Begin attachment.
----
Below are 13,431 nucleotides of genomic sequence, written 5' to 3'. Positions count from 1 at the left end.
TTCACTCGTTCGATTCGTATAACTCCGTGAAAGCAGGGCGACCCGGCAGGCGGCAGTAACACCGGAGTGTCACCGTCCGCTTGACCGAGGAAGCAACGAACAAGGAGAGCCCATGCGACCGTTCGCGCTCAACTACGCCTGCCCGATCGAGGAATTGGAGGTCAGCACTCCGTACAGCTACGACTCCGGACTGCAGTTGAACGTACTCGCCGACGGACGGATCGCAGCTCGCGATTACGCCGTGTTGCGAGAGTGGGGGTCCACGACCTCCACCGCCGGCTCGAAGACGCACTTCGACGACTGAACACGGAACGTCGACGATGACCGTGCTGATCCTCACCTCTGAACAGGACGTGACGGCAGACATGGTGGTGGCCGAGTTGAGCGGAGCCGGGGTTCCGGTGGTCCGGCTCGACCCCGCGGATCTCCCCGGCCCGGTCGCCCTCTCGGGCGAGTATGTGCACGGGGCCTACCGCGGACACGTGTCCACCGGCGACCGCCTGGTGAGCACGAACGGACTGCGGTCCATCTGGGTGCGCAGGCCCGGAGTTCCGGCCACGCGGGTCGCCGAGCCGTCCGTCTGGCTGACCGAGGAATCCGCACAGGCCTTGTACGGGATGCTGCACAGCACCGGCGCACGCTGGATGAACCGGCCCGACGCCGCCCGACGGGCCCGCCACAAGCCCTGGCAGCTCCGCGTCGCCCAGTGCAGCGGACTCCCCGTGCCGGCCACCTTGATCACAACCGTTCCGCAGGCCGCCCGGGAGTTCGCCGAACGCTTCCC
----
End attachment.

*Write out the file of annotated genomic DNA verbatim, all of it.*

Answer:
Below are 13,431 nucleotides of genomic sequence, written 5' to 3'. Positions count from 1 at the left end.
TTCACTCGTTCGATTCGTATAACTCCGTGAAAGCAGGGCGACCCGGCAGGCGGCAGTAACACCGGAGTGTCACCGTCCGCTTGACCGAGGAAGCAACGAACAAGGAGAGCCCATGCGACCGTTCGCGCTCAACTACGCCTGCCCGATCGAGGAATTGGAGGTCAGCACTCCGTACAGCTACGACTCCGGACTGCAGTTGAACGTACTCGCCGACGGACGGATCGCAGCTCGCGATTACGCCGTGTTGCGAGAGTGGGGGTCCACGACCTCCACCGCCGGCTCGAAGACGCACTTCGACGACTGAACACGGAACGTCGACGATGACCGTGCTGATCCTCACCTCTGAACAGGACGTGACGGCAGACATGGTGGTGGCCGAGTTGAGCGGAGCCGGGGTTCCGGTGGTCCGGCTCGACCCCGCGGATCTCCCCGGCCCGGTCGCCCTCTCGGGCGAGTATGTGCACGGGGCCTACCGCGGACACGTGTCCACCGGCGACCGCCTGGTGAGCACGAACGGACTGCGGTCCATCTGGGTGCGCAGGCCCGGAGTTCCGGCCACGCGGGTCGCCGAGCCGTCCGTCTGGCTGACCGAGGAATCCGCACAGGCCTTGTACGGGATGCTGCACAGCACCGGCGCACGCTGGATGAACCGGCCCGACGCCGCCCGACGGGCCCGCCACAAGCCCTGGCAGCTCCGCGTCGCCCAGTGCAGCGGACTCCCCGTGCCGGCCACCTTGATCACAACCGTTCCGCAGGCCGCCCGGGAGTTCGCCGAACGCTTCCC